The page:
Irish Free State

Upon the creation of the Irish Free State, the responsibilities of the Postmaster General’s Department in Ireland were transferred to the Department of Post and Telegraphs, a newly established department under the Minister and Secretaries Act. It took over the administration and business of the postal, telegraph and telephone services.

The early legislation passed in the Free State was designed to provide capital to develop the telephone system. Over a dozen Acts were passed increasing the capital sum authorized.

The Telegraph Act 1885 allowed the Treasury to make regulations in relation to the telecommunications business. The Post and Telecommunication Services Act 1983 empowers the Telecommunication Company to make schemes of charges and conditions. The matter is now subject to the overriding communications regulation legislation.

The telecommunication scheme set out the terms and conditions of use of the service. Each subscriber entered an agreement for the provision of services in accordance with the scheme.  The charges for telephone calls were fixed under the legislation.

The Post Office (Amendment) Act 1951 makes it an offence for a person to send or offensive,  obscene or menacing characters or messages or messages known to be false.

Bord Telecom

The Postal and Telecommunication Services Act 1983 incorporated An Post and Bord Telecom as companies. The company’s borrowings were guaranteed by the State.

Under section 90 of the Postal and Telecommunications Services Act 1983 (No. 24 of 1983) Telecom Eireann was empowered to make schemes relating to tariffs terms and conditions of service.

The Telecommunications Schemes were made by annual statutory instrument. They were updated and consolidated periodically.  The Telecommunications Scheme   provided for charges and other terms and conditions. Certain of the terms and conditions were incorporated in the contract with each consumer customer dealing with such matters as interruption and termination of service suspension of service force majeure conditions et cetera.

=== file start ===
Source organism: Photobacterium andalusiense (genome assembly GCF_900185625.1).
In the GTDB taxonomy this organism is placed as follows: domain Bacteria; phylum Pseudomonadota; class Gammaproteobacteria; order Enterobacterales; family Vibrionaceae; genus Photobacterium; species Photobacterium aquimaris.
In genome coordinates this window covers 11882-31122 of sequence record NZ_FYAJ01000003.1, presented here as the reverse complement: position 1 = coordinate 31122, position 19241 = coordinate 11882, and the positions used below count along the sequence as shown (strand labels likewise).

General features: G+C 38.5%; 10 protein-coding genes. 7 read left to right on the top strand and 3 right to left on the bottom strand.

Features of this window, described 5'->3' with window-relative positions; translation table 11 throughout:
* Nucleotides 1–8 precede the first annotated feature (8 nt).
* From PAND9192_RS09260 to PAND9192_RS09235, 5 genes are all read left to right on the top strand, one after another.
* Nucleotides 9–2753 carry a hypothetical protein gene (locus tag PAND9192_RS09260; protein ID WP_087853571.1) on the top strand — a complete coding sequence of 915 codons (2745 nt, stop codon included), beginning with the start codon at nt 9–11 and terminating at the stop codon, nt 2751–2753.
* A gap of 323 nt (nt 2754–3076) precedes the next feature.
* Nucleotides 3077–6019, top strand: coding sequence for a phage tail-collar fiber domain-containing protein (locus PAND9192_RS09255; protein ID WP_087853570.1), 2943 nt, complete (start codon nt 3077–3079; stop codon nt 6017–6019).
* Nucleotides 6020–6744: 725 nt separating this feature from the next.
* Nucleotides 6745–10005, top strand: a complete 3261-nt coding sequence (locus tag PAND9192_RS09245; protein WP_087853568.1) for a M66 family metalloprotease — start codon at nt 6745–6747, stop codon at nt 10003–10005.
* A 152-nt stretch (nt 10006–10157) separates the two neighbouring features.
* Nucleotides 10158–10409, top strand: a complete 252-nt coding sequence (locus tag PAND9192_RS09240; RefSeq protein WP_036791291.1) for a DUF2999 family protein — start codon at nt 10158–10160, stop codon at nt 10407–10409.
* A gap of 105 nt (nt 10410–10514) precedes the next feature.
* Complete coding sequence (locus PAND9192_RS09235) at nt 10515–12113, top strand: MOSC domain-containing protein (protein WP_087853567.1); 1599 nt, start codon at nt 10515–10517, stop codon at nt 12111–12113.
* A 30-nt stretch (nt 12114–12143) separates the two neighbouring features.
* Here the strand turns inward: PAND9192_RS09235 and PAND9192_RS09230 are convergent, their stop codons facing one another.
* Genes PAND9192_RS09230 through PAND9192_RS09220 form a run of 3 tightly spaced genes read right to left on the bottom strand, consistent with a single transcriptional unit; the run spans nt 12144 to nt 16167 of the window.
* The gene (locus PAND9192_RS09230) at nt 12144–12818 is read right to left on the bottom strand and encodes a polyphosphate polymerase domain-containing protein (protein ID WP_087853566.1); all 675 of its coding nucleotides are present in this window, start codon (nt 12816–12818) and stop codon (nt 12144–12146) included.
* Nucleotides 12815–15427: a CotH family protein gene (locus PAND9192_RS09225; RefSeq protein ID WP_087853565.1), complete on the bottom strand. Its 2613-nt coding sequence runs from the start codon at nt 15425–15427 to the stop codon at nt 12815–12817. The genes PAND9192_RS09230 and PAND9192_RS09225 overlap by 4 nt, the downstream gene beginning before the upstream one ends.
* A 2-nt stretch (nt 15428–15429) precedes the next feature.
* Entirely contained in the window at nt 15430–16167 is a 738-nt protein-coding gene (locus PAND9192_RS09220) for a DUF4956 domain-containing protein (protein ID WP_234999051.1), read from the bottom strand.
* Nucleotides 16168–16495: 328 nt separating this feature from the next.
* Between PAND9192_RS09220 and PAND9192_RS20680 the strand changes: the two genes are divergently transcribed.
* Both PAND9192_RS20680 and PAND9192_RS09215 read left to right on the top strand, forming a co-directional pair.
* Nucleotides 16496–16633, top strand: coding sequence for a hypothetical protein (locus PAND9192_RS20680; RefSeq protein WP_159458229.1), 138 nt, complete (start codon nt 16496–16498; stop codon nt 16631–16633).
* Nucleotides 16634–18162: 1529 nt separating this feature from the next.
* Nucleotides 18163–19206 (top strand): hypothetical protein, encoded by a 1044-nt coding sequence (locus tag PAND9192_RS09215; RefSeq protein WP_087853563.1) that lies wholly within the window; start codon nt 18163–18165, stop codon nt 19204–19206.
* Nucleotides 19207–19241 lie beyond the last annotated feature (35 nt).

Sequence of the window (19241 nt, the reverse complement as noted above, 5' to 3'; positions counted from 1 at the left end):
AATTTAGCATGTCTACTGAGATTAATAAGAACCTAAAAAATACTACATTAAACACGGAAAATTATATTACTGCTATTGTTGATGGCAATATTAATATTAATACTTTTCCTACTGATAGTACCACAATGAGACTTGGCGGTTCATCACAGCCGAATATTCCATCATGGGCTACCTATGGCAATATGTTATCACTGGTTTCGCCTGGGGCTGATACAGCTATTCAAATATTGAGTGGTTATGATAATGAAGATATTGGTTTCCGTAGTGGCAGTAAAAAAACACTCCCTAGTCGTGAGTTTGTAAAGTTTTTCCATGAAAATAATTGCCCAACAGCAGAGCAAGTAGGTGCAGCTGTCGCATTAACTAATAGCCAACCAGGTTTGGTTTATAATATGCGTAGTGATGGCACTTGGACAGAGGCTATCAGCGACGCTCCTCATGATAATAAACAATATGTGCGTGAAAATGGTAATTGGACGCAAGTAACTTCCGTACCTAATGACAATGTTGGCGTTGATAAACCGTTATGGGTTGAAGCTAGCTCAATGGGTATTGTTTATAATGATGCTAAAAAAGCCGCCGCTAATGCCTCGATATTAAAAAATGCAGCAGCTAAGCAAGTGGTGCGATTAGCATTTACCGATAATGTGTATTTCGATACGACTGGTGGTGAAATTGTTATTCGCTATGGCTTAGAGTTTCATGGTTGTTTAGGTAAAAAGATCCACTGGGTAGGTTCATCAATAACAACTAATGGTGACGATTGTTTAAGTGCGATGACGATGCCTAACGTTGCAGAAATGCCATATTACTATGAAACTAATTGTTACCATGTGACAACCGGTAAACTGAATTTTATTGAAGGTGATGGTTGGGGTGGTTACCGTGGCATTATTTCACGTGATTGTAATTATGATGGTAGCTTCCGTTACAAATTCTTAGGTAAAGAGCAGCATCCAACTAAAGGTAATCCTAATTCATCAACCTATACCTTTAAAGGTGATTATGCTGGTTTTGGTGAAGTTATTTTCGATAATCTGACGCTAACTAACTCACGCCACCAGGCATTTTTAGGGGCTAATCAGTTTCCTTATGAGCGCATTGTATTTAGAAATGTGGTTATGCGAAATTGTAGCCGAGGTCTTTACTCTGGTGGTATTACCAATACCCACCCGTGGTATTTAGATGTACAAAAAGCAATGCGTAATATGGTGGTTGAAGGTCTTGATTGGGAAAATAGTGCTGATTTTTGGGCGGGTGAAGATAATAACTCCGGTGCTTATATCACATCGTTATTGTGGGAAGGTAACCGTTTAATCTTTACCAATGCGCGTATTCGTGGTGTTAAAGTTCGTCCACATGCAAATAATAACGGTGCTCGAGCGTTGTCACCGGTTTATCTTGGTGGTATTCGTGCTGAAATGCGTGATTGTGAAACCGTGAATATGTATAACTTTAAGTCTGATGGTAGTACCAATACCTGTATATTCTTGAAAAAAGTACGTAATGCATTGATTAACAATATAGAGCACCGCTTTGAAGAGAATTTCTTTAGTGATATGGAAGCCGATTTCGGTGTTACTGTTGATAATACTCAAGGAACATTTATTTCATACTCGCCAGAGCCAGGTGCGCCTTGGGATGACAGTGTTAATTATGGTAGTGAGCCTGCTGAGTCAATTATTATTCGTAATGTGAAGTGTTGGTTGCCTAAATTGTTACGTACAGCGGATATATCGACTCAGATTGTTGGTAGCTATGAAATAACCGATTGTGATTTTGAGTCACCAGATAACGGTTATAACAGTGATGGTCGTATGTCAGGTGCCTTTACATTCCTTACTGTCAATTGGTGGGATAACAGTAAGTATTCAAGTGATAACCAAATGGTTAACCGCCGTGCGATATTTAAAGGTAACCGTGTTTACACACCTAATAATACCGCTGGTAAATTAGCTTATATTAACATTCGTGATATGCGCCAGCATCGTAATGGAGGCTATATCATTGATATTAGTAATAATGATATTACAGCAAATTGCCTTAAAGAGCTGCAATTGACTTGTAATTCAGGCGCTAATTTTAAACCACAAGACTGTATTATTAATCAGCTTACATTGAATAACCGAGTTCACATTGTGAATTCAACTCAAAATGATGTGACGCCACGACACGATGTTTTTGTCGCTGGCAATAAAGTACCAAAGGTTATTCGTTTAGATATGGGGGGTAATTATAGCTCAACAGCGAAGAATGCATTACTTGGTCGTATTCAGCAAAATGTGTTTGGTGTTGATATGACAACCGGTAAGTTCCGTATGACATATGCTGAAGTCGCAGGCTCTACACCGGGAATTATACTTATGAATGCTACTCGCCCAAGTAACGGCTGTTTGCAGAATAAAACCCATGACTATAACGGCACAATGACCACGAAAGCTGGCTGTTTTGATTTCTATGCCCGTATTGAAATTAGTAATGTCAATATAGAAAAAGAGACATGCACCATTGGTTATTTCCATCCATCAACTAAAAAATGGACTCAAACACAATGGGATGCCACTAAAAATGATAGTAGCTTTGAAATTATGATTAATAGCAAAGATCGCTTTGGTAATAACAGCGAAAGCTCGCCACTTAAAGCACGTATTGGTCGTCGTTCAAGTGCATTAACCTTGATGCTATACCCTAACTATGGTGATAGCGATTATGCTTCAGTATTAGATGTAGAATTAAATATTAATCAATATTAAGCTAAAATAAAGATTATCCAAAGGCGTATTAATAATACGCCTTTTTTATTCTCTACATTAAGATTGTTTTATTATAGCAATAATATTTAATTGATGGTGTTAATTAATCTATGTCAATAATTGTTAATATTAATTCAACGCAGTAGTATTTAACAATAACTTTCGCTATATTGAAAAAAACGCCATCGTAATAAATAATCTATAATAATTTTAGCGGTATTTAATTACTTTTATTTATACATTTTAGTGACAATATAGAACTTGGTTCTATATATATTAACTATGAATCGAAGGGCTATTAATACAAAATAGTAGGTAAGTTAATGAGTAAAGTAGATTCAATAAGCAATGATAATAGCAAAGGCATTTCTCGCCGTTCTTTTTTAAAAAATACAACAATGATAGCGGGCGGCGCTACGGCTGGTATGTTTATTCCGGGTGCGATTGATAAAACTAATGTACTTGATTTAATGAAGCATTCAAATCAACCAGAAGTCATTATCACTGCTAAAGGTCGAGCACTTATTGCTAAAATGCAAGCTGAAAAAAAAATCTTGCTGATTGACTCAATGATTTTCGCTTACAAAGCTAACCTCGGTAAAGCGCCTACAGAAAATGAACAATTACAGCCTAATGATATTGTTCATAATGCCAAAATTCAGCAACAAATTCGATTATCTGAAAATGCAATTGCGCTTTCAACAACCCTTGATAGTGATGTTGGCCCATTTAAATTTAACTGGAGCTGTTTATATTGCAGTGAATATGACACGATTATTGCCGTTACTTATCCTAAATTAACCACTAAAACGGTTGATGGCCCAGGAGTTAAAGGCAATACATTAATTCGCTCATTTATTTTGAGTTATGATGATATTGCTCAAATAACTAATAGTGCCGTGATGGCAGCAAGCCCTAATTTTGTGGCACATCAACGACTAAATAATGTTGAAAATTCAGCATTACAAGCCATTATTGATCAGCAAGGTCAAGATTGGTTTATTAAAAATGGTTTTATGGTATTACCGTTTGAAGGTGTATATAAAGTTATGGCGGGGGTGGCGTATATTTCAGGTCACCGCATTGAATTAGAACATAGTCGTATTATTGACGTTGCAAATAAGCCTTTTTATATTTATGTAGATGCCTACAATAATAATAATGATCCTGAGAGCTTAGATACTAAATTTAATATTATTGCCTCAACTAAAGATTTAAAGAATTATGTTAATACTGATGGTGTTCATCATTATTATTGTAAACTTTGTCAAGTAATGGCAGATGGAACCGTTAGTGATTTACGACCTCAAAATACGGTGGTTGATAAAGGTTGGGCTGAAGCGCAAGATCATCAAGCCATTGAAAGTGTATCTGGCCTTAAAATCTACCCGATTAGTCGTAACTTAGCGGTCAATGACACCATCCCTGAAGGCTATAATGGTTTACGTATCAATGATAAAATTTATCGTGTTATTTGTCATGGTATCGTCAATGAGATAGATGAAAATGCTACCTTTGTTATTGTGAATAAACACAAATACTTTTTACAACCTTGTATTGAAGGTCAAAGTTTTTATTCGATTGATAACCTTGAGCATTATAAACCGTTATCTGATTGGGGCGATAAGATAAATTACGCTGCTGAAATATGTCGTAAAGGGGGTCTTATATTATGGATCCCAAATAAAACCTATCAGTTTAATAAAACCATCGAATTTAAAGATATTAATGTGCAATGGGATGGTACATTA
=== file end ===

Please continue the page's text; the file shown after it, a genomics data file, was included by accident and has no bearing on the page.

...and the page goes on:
Competition in Telephony

Competition for residential customers was opened in December 1998. The first  to enter the market was Esat Telecom followed by Ocean a joint venture between the ESB and British Telecom and a TV operator. CustBroadband

Higher speed wireless data connections facilitating the internet was rolled out across the country. Voice over the internet port technology began to challenge mobile and fixed-line operators.

Eircom was one the largest broadband internet provider. Eircom exchanges delivered broadband within three miles of its exchange. However, It did not invest in fiber optics.omers paid a bill for usage and a bill to Telecom for line rental.

Bord Telecom became Telecom Éireann and was floated on the stock exchange at the end of 1990s. It is now the earliest and to date only, substantial flotation of a pre-existing State asset.

Telecom Eireann upon establishment embarked on a major upgrade of the telecommunication system. Digital technology replaced analogue systems at national and major switching centres. Conversion to digital happened gradually through the late 1980s and early 1990s. The system was 100 % digital by the  mid-1990.

Telecom Éireann launched Eircell as its mobile phone operation company in 1986. It deployed a national mobile telephone network using first-generation mobile technology.

Eircell launched its digital network on GSM technology in 1993. .In 1997, Telecom Éireann established its internet service provider (ISP) ultimately known as eircom.net.